How did our MPs vote in PM’s Brexit deal?
PUBLISHED: 10:51 13 March 2019 | UPDATED: 12:10 13 March 2019
Prime Minister Theresa May’s Brexit deal was rejected for a second time in the House of Commons last night, but how did our two MPs vote?
The deal, which set out the terms of how the UK would leave the EU on March 29, was rejected by 149 votes – a smaller margin than when it was rejected in January.
There were 391 votes against the deal, with South Cambs MP Heidi Allen – who quit the Conservative Party last month to join the new Independent Group – among them.
“I voted against the deal for the same reason that I voted last time,” Ms Allen told the Crow.
She went on to say that she believes the Prime Minister’s deal was pandering to the DUP, while also tweeting: “This is not a ‘deal’, it is a blank piece of paper with no guarantee for our country’s economic future. I cannot support it. My constituents demand better.”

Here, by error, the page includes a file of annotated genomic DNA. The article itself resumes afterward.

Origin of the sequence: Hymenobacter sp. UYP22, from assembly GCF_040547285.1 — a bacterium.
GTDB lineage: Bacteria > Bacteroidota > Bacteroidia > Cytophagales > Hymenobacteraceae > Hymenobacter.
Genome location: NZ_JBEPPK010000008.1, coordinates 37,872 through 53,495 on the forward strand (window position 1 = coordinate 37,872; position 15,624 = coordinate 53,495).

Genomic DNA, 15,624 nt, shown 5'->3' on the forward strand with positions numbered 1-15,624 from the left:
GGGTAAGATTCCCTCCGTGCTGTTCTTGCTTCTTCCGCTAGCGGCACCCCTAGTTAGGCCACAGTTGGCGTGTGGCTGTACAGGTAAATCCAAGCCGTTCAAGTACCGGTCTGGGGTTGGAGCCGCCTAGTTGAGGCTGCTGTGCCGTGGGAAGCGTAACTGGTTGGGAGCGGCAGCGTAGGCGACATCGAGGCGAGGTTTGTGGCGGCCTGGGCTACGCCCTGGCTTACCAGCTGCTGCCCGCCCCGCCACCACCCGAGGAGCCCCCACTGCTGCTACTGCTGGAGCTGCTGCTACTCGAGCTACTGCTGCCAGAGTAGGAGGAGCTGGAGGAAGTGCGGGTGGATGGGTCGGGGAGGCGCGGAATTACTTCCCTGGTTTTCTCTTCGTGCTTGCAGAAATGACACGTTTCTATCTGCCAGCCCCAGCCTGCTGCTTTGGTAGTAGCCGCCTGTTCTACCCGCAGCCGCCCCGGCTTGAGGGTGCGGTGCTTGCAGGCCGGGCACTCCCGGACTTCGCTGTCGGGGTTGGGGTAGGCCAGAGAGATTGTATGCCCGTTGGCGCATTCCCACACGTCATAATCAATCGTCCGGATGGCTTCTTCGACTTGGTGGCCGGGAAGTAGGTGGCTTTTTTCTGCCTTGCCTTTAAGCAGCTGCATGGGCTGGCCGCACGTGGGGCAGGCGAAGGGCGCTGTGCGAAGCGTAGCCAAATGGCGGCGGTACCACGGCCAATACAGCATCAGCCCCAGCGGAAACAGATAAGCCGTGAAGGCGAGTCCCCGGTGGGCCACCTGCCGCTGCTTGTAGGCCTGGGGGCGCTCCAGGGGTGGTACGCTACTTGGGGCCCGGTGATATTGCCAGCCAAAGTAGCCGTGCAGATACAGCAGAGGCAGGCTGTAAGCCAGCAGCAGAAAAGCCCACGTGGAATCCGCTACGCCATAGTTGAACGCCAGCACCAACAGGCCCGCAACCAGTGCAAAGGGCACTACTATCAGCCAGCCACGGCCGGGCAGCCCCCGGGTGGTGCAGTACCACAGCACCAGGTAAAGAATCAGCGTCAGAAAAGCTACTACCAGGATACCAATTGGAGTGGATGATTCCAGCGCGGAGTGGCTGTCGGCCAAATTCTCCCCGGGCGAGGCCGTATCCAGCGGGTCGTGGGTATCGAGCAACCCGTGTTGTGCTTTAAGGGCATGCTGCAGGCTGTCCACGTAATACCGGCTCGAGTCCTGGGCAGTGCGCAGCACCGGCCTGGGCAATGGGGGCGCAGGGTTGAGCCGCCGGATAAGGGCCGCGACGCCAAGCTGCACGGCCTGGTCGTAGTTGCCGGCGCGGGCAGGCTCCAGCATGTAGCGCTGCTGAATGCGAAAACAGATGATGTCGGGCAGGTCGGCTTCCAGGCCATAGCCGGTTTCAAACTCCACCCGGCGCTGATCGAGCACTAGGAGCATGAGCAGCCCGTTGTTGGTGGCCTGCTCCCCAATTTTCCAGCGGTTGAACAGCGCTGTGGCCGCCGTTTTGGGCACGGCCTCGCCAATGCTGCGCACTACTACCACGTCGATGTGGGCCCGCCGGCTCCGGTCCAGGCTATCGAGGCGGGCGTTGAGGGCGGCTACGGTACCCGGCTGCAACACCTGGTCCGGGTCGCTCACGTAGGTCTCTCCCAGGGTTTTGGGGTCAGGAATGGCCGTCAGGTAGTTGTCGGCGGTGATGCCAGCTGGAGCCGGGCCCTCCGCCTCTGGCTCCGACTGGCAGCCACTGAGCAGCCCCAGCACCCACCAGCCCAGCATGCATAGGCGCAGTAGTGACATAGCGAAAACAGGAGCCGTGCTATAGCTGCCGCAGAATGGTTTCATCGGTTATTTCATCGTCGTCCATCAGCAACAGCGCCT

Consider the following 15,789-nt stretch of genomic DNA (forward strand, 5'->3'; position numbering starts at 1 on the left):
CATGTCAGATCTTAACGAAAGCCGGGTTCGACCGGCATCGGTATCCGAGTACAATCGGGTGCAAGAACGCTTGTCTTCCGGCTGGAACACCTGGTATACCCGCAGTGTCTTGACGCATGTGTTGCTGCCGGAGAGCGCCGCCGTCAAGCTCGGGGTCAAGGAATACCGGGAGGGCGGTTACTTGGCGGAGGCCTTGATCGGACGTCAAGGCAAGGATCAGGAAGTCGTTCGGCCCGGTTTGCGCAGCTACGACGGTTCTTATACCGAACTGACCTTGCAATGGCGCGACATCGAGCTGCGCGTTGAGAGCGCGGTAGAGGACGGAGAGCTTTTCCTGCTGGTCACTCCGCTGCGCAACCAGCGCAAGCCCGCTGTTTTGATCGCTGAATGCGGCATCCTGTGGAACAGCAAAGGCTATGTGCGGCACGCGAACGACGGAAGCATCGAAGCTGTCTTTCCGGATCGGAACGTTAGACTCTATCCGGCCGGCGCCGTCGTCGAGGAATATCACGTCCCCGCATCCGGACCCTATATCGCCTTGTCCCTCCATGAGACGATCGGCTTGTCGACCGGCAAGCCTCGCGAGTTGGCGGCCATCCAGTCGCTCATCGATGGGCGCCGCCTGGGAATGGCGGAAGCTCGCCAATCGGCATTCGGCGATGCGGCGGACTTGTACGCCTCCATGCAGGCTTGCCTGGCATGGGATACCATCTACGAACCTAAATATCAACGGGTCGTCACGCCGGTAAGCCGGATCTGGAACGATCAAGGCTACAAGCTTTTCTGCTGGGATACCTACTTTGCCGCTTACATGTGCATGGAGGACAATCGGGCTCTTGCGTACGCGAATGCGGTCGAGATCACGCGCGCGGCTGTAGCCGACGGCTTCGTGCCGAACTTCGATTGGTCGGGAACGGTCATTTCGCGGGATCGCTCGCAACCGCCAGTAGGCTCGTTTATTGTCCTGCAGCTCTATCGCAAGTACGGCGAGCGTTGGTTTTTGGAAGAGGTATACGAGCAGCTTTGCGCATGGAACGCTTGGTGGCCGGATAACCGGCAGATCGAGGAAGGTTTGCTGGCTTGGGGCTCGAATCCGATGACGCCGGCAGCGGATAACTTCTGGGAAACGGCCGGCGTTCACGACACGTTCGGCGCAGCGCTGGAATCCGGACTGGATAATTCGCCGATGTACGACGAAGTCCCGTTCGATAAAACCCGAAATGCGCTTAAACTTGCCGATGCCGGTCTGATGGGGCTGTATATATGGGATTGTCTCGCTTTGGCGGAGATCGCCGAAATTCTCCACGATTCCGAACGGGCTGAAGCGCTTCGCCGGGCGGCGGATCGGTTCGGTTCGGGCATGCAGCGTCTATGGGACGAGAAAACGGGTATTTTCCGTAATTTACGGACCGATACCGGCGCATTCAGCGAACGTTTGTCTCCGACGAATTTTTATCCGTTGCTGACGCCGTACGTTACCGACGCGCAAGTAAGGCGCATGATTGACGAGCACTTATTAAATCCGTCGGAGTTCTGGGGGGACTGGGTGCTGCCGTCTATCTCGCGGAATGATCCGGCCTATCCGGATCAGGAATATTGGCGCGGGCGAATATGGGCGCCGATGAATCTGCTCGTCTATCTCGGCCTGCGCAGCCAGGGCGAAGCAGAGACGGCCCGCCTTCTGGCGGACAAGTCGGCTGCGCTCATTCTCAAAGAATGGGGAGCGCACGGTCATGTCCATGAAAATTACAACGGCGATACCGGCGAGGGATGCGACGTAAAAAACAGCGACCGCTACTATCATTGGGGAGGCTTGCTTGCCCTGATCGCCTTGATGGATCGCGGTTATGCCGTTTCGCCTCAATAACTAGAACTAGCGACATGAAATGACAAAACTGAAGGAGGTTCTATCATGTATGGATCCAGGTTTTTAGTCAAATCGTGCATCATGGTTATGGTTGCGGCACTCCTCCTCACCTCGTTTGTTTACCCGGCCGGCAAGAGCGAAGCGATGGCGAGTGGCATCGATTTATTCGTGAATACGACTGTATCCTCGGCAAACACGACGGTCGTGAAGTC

Ms Allen also confirmed that she would be voting later today to stop a ‘no-deal’ Brexit.
“Leaving the EU on March 29 with no deal in place would be utterly catastrophic for our country,” she wrote on her website.
“I and the vast majority of MPs would not support such an outcome. Indeed we have already expressed our views on this on January 29 when 318 MPs voted in favour of Caroline Spelman’s amendment against a ‘no deal’.
“I can also confidently and categorically confirm that the vast majority of my constituents do not want ‘no deal’ either.
“If we have no formal deal on the 29th of March, or we have not revoked or extended article 50, there will be no transition period.
“That means on the 30th of March we will have no security arrangements, no travel or visa systems, full third country tariffs, no medicine recognition, goods and medical supplies will not flow and there will be hard border installed in Ireland.
“A no deal would be utterly catastrophic for the UK.”
North East Herts MP Sir Oliver Heald voted for the Prime Minister’s deal.
The Crow has not yet been able to reach the Conservative MP for comment, but speaking after the first meaningful vote in January – in which he also voted in favour of Theresa May’s deal – he said: “I voted with the government. It’s very important to our area to have an agreed Brexit process, and big local employers are contacting me saying ‘we must have a deal’.”
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